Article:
Around town: Benefit to fight period poverty

BE MY VALENTINE: Menstrual hygiene products will be collected as admittance for the inaugural Valenween, an arts event benefiting BeLoved Asheville. The gathering takes place Thursday, Feb. 15, at Citizen Vinyl. Photo courtesy of BeLoved Asheville 

A new annual event addressing period poverty in the community will take place Thursday, Feb. 15, 7-11 p.m., at Citizen Vinyl. Valenween: Pads & Tampons for People in Need is a mashup of Valentine’s Day and Halloween. The entrance fee is a box of menstrual hygiene products or $5, either of which will go to BeLoved Asheville, a nonprofit that will distribute the products to those in need.

Jeannie Regan, an artist, activist and Western Carolina University student, organized the event. She believes that period poverty is not talked about enough. “There’s just such a lack of information and lack of education surrounding periods, [which] happen to half the population. It’s really eye opening and very sad,” she says.

Period poverty affects about 20 million Americans, predominantly homeless, at-risk and marginalized people. It’s a serious need that affects people’s day-to-day lives, Regan says. “They shouldn’t miss work or school because they don’t have pads or tampons. That should not be a decision people are having to make. There’s just all these barriers to people getting their basic needs, just to go about their day.”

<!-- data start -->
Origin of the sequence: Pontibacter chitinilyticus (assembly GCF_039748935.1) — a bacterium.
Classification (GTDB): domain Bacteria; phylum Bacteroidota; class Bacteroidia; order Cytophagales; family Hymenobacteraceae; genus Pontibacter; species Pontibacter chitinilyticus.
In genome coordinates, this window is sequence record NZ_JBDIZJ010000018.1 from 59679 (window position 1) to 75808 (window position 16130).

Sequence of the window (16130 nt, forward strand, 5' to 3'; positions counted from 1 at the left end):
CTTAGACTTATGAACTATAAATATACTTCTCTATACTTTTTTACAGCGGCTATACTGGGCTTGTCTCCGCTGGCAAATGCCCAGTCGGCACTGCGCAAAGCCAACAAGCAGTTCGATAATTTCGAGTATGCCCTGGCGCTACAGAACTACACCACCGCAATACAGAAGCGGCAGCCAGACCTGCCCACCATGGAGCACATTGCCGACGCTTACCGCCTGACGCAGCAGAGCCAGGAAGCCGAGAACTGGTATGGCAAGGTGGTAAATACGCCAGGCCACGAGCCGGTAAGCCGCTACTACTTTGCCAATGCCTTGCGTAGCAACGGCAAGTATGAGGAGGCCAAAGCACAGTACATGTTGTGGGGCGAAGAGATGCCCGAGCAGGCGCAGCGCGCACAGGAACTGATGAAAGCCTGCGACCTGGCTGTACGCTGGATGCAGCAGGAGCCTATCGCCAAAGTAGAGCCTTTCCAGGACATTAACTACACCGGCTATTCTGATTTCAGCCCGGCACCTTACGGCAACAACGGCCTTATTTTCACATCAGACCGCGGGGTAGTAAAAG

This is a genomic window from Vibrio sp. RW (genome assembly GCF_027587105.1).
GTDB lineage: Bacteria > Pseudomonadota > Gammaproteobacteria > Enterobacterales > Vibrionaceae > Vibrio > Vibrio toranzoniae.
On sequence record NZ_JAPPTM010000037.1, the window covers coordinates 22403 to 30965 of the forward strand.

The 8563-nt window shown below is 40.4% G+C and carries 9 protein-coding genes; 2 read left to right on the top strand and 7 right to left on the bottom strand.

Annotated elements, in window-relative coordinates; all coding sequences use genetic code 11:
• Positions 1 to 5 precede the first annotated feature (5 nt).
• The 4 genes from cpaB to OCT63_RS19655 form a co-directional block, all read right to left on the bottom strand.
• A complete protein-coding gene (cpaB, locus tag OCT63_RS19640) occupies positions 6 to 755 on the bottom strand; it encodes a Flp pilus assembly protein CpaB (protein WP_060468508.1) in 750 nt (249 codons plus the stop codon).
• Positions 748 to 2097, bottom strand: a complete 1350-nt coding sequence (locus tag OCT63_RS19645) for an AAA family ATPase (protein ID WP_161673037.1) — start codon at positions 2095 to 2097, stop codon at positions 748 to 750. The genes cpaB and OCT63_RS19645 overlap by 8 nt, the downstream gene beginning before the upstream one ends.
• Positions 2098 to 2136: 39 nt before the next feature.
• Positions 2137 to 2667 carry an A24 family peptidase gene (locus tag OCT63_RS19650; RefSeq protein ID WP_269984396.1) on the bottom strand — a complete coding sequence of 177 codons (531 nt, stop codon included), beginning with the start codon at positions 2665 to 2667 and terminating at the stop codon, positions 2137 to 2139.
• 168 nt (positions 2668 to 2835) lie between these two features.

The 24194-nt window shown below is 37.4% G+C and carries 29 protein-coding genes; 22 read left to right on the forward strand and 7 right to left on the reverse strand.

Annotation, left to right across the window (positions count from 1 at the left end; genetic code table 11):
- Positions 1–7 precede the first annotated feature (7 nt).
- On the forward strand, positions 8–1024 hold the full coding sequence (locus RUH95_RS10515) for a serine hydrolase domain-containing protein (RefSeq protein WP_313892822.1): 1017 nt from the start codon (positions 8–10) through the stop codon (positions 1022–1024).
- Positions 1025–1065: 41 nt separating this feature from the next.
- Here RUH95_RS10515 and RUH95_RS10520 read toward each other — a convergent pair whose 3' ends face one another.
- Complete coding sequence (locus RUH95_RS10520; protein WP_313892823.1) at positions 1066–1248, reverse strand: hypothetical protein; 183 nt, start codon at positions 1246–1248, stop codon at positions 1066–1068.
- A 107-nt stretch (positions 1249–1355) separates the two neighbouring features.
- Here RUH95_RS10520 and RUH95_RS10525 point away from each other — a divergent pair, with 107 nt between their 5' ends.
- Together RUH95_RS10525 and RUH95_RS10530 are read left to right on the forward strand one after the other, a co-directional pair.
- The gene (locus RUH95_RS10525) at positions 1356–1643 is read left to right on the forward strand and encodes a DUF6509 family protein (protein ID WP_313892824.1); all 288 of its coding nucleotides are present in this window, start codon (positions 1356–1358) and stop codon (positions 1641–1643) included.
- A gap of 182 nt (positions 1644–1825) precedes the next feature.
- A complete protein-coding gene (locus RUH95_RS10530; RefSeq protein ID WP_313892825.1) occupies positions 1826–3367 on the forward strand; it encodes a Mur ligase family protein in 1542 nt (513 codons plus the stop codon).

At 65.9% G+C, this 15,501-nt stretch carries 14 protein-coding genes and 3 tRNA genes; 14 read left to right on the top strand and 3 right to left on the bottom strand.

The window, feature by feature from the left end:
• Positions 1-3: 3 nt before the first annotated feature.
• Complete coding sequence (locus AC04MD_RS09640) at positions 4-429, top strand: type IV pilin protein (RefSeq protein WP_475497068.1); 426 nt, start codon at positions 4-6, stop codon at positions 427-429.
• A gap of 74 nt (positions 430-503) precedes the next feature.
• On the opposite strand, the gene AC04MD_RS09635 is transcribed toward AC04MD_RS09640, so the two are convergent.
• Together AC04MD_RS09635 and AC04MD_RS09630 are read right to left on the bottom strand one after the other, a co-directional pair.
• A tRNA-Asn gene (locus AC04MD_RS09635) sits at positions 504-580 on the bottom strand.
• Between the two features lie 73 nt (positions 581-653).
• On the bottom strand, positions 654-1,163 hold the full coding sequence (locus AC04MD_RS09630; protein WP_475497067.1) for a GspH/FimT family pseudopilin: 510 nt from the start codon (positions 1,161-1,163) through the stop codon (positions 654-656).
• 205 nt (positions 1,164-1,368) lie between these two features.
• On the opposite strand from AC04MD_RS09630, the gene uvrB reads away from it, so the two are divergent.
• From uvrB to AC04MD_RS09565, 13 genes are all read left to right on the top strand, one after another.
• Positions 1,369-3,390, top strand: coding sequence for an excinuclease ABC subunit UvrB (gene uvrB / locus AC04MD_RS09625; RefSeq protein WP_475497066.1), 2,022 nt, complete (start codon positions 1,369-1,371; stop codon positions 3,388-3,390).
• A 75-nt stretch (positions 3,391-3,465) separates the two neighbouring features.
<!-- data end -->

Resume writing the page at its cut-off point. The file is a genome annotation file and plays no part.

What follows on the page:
In North Carolina, period pads and tampons are considered luxury items and are taxed. They cannot be purchased with food stamps.

Though art can’t cure homelessness, says Regan, she hopes the event will help to alleviate period poverty in the community.

She also hopes the event will create a lighthearted, fun environment for a serious topic. “I’m hoping it will loosen up people’s stigma and the taboo about periods and help them kind of broach that conversation and think about this need,” she adds.

The event features themed cocktails by Clare Cameron, music by DJ Blind Date, live “Vamportraits” by Jillian Ohl, live letterpress prints by Jessica White, graphic design by Jenny Fares and art for sale by other local artists. Half of the artists’ proceeds will go to BeLoved Asheville.

Vampire-esque attire —think fake blood and fangs — is recommended.

Citizen Vinyl is at 14 O. Henry Ave. Learn more about Valenween at

Shiloh storytelling honors Black history